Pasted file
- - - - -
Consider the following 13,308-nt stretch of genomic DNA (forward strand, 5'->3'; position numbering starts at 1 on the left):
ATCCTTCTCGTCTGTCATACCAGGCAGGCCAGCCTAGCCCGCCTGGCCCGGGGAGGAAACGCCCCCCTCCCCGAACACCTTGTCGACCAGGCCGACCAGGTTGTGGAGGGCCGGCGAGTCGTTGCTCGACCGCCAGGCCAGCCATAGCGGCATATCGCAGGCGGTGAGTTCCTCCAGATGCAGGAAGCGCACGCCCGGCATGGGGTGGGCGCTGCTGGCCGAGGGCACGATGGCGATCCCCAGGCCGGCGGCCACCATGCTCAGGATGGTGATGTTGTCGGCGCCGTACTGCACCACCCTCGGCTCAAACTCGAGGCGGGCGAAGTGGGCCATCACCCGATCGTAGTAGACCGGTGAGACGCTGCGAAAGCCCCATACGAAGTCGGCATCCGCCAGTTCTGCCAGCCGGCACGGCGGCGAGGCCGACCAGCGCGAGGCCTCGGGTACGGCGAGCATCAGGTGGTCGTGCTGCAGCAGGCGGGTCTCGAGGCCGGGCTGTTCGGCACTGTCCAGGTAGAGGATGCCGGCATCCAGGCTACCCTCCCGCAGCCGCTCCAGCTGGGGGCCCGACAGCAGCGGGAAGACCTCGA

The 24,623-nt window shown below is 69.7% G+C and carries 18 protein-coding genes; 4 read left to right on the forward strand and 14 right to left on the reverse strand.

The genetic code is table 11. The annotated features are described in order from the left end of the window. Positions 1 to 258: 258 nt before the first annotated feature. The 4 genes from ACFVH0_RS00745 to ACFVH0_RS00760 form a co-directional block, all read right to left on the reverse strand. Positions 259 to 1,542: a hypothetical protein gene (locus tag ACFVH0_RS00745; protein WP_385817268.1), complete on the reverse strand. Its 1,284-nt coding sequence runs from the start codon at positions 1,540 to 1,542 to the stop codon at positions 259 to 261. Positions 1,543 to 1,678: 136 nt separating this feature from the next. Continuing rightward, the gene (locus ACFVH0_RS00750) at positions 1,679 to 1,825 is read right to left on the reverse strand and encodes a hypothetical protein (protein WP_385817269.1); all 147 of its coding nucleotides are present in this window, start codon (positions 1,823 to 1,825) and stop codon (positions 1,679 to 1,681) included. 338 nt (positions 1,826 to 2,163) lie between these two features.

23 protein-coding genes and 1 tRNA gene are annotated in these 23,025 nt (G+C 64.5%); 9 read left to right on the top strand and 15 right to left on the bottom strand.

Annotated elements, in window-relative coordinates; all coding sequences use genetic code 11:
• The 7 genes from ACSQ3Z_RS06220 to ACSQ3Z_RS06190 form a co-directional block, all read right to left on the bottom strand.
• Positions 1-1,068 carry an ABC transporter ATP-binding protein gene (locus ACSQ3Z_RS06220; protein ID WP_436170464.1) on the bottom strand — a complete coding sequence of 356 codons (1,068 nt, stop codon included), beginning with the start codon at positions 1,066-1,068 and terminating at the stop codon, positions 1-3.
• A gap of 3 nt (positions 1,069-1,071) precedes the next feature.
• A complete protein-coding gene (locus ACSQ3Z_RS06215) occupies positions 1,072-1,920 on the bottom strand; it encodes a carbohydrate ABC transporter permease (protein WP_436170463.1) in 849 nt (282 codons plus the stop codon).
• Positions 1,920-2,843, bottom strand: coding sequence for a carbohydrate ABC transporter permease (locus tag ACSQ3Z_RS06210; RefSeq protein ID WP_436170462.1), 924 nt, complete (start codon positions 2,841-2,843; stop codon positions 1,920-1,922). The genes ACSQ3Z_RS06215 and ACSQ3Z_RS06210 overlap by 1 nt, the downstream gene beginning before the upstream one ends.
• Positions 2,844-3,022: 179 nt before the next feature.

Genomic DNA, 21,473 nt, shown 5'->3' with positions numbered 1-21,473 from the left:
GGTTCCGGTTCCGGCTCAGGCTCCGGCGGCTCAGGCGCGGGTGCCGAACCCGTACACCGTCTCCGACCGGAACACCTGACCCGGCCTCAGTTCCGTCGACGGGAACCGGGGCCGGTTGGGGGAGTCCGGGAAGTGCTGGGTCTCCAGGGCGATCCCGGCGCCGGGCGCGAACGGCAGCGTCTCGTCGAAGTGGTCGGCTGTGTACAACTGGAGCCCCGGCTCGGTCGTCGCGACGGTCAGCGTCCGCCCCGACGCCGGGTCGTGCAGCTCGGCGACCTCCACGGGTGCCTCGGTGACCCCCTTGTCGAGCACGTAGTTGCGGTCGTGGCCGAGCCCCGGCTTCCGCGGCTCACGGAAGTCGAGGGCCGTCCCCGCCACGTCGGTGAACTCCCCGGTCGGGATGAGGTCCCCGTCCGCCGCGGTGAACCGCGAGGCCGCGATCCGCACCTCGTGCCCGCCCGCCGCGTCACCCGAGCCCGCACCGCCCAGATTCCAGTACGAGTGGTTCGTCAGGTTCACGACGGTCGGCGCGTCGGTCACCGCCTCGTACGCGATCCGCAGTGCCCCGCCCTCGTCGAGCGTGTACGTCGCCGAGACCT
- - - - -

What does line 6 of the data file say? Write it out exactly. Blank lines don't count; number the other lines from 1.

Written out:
Annotated elements, in window-relative coordinates; all coding sequences use genetic code 11: